Dentist-ThinkingIn a recent article, I addressed steps to handle the low-hanging fruit of voluntary resignations. In this article, I'm going to discuss what you need to do when you have to terminate an employee. It is important to note that every state is different and that you should check with an attorney before making policy or employee decisions.

What do I do if I want to let someone go?

Assuming of course that you want to terminate someone for a legally acceptable reason, you should have taken them through some sort of progressive discipline to try and correct their behavior before it gets to the point of termination.

Why progressive discipline? It is my practice; I should be able to do what I want.

For the most part that is correct, but it really boils doing to the amount of risk you are willing to have your business take on. In certain cases there may be more risk leaving a person in place than letting them go. Only you, and possibly your attorney, can make that decision.

From a human resources standpoint, it is best to have a procedure that you follow consistently that attempts to improve an employee's performance before things get to the point of termination. Unfortunately, what usually happens is that minor performance issues are overlooked until a breaking point is reached – followed by a reactive "paper trail" built to justify firing someone. In the end, nobody wins; the employee is not given specific direction on how to improve and your frustration levels rise until it is awful to come to work.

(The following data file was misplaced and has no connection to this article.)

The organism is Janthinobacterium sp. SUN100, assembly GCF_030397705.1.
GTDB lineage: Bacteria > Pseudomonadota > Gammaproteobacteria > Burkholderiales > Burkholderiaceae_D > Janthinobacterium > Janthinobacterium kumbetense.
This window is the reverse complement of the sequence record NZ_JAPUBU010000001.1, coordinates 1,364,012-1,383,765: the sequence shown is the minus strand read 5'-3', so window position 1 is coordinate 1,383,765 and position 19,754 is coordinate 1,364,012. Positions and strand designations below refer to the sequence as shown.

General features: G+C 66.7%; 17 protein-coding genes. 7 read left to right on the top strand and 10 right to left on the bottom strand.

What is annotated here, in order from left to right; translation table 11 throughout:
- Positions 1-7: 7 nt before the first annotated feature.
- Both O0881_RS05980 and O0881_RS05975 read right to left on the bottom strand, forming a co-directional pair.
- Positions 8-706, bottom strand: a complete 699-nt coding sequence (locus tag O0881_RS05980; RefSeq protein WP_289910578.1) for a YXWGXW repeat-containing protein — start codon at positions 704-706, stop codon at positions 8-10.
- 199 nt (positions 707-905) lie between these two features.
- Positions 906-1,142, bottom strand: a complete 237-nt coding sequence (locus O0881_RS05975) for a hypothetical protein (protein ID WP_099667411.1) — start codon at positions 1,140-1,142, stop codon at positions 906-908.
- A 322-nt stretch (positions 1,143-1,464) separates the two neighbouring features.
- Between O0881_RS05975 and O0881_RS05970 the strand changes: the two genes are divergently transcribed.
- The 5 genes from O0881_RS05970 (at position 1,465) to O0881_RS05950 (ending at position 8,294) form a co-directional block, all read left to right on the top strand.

There are also significant costs that come from having to replace people, which are generally estimated at 150 to 250 percent of their wages. So why not at least try to rehabilitate a current employee?

One thing that is important to consider is, if your progressive discipline procedures are going to be written in the form of a policy or not. All progressive discipline should be consistent – this is important from a legal defensibility standpoint and from a morale standpoint. If you apply rules inconsistently, you run the risk of a court determining that your underlying reason for termination was based upon protected characteristics of an individual and not the issue at hand. You also create an environment in your office where your employees do not feel safe and your turnover rate will increase.

That being said, it can be dangerous to put a formal progressive discipline policy in writing as it runs the risk of violating the "at will" employment doctrine. By placing something in writing you put yourself in a box of having to follow every step for fear of skipping steps being interpreted as wrongful termination by a judge. It is better to have a system laid out but to keep that internal to allow yourself the flexibility to act in the best interest of the practice.

Adam McWethy, MA-HRIR, SPHR, is Human Resources Manager for Spear Education.